5. Interior with a Goldfish Bowl, 1914Matisse is one of the artists that just make me so happy that art exists. I feel satisfied just looking at his work and the colours and patterns etc. There’s that whole thing about the pleasure of painting and just basic visual pleasure, and Matisse epitomises that for me. Interior with a Goldfish Bowl was painted during the beginning of WWI at a time when Matisse was becoming more interested in Cubism and was making friends with Picasso and Juan Gris (as Spanish nationals, they were not subject to conscription, so remained in Paris). What I love the most about this painting is all the different blues in it and how tranquil it seems. Although he obviously uses certain Cubist concepts (rectilinear divisions, intersecting planes etc.) I really like how he doesn’t ~go all the way and we still get to be treated with this nice chunk of his studio. And those orange cigar fish lol.
4. The Black Fern, 1948
Bright colour and pattern everywhere (dat spotted jaguar skin…). Love the scraggly paint application and the different approaches to the various parts of the painting. LOVE that black chunk of paint at the bottom in which he’s scratched his signature and the date (Venice, 1948 – and basically ~mattise waz here~). Many of Matisse’s late-life works are interiors that have been squished into one plane, so like in this one, although the floor and wall are separated through colour and pattern they share the same plane, so that the rectangular window showing a ‘view’ of some nice trees actually looks more like a painting itself. And that fern! It has more sass than the human figure in the painting.
3. My Room at the Beau-Rivage, 1917-18
Apparently people were disappointed upon seeing the actual hotel room this painting depicts because it was nothing like Matisse’s inviting and cheery rendition. I like that he turned this default (and probs quite ugly) hotel room from something anonymous into a lovely painterly piece of candy. It’s just such an appealing and charming painting. It radiates light and colour and a kind of domesticated contentment.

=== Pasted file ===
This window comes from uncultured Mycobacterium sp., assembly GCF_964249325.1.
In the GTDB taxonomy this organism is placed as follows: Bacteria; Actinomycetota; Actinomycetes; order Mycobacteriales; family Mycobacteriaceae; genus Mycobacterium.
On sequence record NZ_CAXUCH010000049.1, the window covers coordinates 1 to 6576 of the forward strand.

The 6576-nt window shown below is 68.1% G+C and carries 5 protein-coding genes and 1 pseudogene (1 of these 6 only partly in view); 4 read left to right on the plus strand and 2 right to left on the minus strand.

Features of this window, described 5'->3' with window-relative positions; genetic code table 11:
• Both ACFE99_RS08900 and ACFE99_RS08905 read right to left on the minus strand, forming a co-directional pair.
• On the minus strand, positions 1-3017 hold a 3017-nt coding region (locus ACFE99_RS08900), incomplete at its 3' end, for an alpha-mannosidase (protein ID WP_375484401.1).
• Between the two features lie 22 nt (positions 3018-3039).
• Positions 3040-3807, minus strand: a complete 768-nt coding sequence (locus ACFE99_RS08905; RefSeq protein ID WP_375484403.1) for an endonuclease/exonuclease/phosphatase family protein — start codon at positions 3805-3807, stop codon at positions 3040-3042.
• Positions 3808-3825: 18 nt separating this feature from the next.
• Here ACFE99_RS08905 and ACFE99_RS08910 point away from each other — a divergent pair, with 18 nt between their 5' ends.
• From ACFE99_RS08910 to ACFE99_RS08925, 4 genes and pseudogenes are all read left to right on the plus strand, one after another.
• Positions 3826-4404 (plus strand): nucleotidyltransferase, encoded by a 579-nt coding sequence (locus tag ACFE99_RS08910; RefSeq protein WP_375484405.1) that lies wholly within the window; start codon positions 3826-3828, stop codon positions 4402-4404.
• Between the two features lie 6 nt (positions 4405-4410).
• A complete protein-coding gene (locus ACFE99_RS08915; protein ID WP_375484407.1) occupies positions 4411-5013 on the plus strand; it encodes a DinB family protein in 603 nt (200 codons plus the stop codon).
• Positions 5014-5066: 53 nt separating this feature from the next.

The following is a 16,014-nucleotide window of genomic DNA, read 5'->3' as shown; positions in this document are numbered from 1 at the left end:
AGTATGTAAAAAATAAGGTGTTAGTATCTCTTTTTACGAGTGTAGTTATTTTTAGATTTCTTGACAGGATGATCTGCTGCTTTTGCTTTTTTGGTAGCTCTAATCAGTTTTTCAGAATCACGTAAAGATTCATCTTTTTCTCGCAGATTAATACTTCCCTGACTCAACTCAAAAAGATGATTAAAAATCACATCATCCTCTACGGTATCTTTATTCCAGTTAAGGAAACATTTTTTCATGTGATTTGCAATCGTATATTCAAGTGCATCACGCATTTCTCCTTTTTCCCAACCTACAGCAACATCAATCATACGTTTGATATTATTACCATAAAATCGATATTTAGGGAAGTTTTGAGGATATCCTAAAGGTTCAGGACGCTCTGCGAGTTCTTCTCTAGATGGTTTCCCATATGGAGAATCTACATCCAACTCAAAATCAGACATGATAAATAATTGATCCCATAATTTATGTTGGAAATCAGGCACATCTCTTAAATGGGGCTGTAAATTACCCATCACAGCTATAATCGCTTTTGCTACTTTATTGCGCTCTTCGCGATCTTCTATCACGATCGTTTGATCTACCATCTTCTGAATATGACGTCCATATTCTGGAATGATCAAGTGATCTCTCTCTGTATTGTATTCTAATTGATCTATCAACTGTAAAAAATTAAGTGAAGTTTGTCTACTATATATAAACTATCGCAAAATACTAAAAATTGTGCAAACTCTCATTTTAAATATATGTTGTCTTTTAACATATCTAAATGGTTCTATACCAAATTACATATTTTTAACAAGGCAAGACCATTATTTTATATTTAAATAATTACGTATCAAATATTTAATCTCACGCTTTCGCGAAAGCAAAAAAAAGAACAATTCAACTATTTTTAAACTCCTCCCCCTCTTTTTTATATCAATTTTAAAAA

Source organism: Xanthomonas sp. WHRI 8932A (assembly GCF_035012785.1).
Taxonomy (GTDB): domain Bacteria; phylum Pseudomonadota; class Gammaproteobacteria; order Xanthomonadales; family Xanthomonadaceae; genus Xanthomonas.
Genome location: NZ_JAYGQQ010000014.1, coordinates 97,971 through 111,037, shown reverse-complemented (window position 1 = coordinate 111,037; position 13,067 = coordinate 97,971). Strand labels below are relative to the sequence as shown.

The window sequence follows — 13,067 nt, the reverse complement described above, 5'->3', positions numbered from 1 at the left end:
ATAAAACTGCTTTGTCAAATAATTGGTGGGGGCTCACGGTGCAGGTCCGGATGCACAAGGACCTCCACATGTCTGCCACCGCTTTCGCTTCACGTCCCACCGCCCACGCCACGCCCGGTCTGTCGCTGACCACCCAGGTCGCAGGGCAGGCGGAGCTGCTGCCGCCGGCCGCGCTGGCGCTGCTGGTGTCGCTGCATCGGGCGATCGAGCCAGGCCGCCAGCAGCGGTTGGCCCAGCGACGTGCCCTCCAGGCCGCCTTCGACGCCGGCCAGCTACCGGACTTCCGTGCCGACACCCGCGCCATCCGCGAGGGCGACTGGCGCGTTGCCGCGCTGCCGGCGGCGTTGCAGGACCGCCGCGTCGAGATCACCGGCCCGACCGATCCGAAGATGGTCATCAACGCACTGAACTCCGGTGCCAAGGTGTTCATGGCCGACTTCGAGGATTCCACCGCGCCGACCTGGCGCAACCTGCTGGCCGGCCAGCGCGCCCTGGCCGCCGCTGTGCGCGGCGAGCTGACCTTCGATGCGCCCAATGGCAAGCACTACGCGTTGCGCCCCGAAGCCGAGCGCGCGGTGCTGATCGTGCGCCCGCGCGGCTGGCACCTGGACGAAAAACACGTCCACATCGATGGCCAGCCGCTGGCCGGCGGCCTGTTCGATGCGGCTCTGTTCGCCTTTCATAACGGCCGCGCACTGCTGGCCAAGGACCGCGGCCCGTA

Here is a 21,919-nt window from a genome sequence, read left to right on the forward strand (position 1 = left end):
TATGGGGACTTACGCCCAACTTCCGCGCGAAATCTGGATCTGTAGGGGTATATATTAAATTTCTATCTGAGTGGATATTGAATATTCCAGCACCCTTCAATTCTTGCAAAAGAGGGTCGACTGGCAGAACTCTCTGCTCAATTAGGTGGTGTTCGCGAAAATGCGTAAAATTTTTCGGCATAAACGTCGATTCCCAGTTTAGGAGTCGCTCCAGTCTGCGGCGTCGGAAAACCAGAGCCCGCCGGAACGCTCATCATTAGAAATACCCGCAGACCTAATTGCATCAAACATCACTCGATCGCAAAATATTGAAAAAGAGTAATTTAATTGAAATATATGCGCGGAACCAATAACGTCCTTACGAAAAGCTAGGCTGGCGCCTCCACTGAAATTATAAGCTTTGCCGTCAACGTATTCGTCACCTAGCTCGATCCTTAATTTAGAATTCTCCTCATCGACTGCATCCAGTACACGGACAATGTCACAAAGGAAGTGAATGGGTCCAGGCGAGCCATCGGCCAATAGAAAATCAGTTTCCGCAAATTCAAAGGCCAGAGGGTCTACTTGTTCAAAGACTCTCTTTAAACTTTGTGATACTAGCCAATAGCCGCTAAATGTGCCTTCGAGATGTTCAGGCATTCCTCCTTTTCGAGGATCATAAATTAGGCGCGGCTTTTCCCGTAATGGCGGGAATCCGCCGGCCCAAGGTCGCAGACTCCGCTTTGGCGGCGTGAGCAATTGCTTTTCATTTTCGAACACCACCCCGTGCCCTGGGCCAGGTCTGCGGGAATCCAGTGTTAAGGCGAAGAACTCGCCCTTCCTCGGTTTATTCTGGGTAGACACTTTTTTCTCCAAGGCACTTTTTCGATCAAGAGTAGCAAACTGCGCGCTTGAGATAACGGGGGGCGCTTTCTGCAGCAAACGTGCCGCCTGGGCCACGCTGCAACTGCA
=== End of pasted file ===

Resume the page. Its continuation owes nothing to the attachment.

2. The Pink Studio, 1911
This was one of four massive paintings that were later named Matisse’s “grand symphonic interiors“… !!!! It’s a very all-over painting and the eye is free to move around at will and greedily suck everything up. There is definitely an aesthetic delight in this, like in so many of his other works. To me it seems very happy (that pink!), but I also like how he’s included so much of himself in it, even without depicting himself at all. Instead he shows us the things he was working on at the time. The book I was reading about him described it as a “parade” of his work in every medium and I think that’s totally fitting!
1. Harmony in Red, 1908
This is my favourite painting of all time ever. That red with the electric blue… It’s pretty stubbornly two-dimensional, so everything seems to only just cling to the surface. Like I just want to reach in and pluck things out and eat them. Also the garden view could again be mistaken for a hanging painting. I personally really like the lovely, colouredy, patterny domesticity of this painting, but I learned that to draw attention away from the human element and the human action in the painting, Matisse renamed it Harmony in Red, to place emphasis on the formal elements of the painting, when it was originally called La Desserte – obviously referring to the figure placing fruit on the table. For me this painting basically defines the phrase ‘the pleasure of looking’ and fills me with happiness. It’s just full of painterly fizz. This was one of the paintings people living at the time really didn’t like (like much of the Fauvist works of many different artists), because it was too wild for them and thought of as ugly, but like whatever shows what they knew which is NOTHING.